Licensed in Another State

I am licensed in Virginia and looking to get licensed in North Carolina. Am I required to complete 80 hours of field training in North Carolina as part of the licensing process? Or is that solely for those who have never been a home inspector? Couldn’t find a clear answer with the Googles. Thank you for any assistance.


Contact the licensing authority in the State in which you want to get licensed. They will have the CURRENT and UP-TO-DATE information. Stuff you websearch my not be current - licensing authorities often make changes.


Welcome to our forum, James!..enjoy participating.

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Be sure to fully read through the Statutes and Rules when you have time. Also, check out the NC Standards Of Practice as the state has its own. What flies in Virginia may not work here.


(a) The Board shall consider equivalent experience of applicants who do not meet the experience requirements of GS 143-151.51(5)(a). Any one of the following descriptions of experience shall be considered sufficient to meet the equivalent experience requirements:

(b) Applicants may submit other experience in the design, installation, or inspection of buildings and electrical,mechanical, and plumbing systems. The Board’s Application Evaluation Committee shall consider such experience on a case-by-case basis.


If an applicant is licensed as a home inspector in another state that has laws and rules that are similar to G.S. 143, Article 9F and to the rules of the Board, the Board shall accept that license as evidence of experience. However, the applicant shall satisfactorily complete the Board’s written examination and other licensing requirements before the Board shall issue the applicant a license.

Education Coordinator

Jennifer Hollyfield,, 919-647-0022

Contact Jennifer. She should be able to confirm whether you’d have to make up hours since we are on 120 hr requirement here not 80. I would think if you meet the experience requirements then the 120 should be waived but you will still have to take the state exam, which is a little harder than the NHIE exam. Submit for a criminal background check and some other things. Also, you will have to tailor your inspection reports to match NC’s requirements. They are somewhat of a pain.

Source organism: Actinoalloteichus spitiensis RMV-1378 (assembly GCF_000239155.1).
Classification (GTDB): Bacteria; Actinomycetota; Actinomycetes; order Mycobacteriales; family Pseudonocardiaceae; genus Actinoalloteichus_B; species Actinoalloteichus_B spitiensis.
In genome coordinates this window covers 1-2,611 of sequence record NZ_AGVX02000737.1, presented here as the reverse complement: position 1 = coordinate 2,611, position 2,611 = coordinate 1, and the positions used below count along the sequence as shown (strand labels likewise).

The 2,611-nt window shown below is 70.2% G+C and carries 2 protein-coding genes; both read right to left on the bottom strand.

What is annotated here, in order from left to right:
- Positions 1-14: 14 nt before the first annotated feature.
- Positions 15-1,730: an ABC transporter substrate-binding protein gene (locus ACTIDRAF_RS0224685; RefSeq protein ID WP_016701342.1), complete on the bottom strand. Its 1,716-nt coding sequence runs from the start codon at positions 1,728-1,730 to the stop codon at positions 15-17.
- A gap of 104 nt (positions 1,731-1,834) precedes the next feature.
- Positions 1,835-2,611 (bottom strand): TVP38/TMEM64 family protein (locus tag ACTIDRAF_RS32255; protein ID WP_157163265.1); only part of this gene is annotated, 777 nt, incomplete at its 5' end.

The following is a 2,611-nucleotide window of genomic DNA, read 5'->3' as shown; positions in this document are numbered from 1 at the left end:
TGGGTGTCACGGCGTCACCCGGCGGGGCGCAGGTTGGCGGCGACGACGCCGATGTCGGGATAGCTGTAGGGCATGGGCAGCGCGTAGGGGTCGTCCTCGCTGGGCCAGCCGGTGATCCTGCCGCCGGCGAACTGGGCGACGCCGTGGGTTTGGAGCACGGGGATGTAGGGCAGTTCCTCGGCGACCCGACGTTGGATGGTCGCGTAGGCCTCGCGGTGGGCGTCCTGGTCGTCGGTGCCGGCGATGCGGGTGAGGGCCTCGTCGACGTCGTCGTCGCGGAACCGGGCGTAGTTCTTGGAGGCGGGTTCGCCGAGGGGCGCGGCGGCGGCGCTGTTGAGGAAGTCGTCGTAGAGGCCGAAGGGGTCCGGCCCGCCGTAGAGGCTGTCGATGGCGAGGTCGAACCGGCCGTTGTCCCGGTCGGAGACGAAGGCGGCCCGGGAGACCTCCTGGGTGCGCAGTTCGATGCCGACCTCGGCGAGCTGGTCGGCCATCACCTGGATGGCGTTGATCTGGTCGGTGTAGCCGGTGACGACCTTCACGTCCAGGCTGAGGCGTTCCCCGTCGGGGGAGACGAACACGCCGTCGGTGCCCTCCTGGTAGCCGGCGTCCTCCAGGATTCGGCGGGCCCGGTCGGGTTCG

P.S. If you don’t pass the state exam the 1st time. I remember there is a 6 month wait period before you can take the exam again.

Also see the pdf for:

Top 5 NCHILB Standards of Practice Compliance Problems.pdf

Thank you very much. This is very informative. Exactly what I was looking for.

North Carolina does not have reciprocity with Virginia. You have several options

  1. You can apply under the equivalent experience rule and see if they will accept your experience as a home inspector licensed in Virginia. This is solely at the discursion of the licensing board. You can either submit an application $35 or I suggest that you contact Rodney Daughtry, License Admin at 919-647-0096 and discuss it with him as he reviews the applications and makes the recommendations to the board.

  2. The other option is pre-licensing. However, you’ll have to take the full 200 hours. 120 hour on-line course (InterNACHI’s course is NC approved) followed by 80 hours of field training from an NC approved trainer. This could be difficult to find an approved trainer in your area. You may have to go with one of the national training providers like ICA or AHIT.

  3. The last option is if your a NC Licensed general contractor or a licensed engineer and have had your GC license for 6 moths you are eligible to sit for the exam. So you could take the NC contactor exam and if you pass wait 6 months then take the home inspector exam. The catch is you have to maintain your GC license as long as you’re a licensed HI in North Carolina.

No matter which way you qualify you must take and pass the NC Exam. 200 question 4 hours and requires a 70% to pass. The test is currently only offered in Raleigh, NC at the Department of Insurance.

Here’s a good article that lays out the details. How to Become a Home Inspector in North Carolina - Casa